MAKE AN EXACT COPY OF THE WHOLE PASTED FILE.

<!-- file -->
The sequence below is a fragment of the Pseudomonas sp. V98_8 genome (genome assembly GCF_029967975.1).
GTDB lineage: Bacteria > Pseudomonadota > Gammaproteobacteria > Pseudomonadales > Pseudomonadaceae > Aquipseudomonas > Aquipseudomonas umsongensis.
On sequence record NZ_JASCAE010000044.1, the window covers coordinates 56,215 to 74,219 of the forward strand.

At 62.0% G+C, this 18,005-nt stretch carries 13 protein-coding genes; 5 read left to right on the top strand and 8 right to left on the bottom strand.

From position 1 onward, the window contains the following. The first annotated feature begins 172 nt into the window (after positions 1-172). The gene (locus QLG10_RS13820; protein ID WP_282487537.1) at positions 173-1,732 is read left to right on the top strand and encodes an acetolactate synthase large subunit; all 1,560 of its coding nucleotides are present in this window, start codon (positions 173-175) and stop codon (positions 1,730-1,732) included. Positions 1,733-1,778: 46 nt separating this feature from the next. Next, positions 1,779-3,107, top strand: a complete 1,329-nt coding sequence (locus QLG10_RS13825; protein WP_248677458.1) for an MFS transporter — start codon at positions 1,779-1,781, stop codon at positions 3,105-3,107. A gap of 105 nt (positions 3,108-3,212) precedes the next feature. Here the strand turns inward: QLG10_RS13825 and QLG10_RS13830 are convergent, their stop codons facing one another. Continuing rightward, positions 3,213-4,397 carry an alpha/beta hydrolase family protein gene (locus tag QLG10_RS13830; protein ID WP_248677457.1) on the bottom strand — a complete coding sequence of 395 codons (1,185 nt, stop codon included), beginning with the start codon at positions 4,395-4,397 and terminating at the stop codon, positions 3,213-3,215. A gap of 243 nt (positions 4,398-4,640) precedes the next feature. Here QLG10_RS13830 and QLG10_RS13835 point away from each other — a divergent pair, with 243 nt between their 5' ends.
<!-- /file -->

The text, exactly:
The sequence below is a fragment of the Pseudomonas sp. V98_8 genome (genome assembly GCF_029967975.1).
GTDB lineage: Bacteria > Pseudomonadota > Gammaproteobacteria > Pseudomonadales > Pseudomonadaceae > Aquipseudomonas > Aquipseudomonas umsongensis.
On sequence record NZ_JASCAE010000044.1, the window covers coordinates 56,215 to 74,219 of the forward strand.

At 62.0% G+C, this 18,005-nt stretch carries 13 protein-coding genes; 5 read left to right on the top strand and 8 right to left on the bottom strand.

From position 1 onward, the window contains the following. The first annotated feature begins 172 nt into the window (after positions 1-172). The gene (locus QLG10_RS13820; protein ID WP_282487537.1) at positions 173-1,732 is read left to right on the top strand and encodes an acetolactate synthase large subunit; all 1,560 of its coding nucleotides are present in this window, start codon (positions 173-175) and stop codon (positions 1,730-1,732) included. Positions 1,733-1,778: 46 nt separating this feature from the next. Next, positions 1,779-3,107, top strand: a complete 1,329-nt coding sequence (locus QLG10_RS13825; protein WP_248677458.1) for an MFS transporter — start codon at positions 1,779-1,781, stop codon at positions 3,105-3,107. A gap of 105 nt (positions 3,108-3,212) precedes the next feature. Here the strand turns inward: QLG10_RS13825 and QLG10_RS13830 are convergent, their stop codons facing one another. Continuing rightward, positions 3,213-4,397 carry an alpha/beta hydrolase family protein gene (locus tag QLG10_RS13830; protein ID WP_248677457.1) on the bottom strand — a complete coding sequence of 395 codons (1,185 nt, stop codon included), beginning with the start codon at positions 4,395-4,397 and terminating at the stop codon, positions 3,213-3,215. A gap of 243 nt (positions 4,398-4,640) precedes the next feature. Here QLG10_RS13830 and QLG10_RS13835 point away from each other — a divergent pair, with 243 nt between their 5' ends.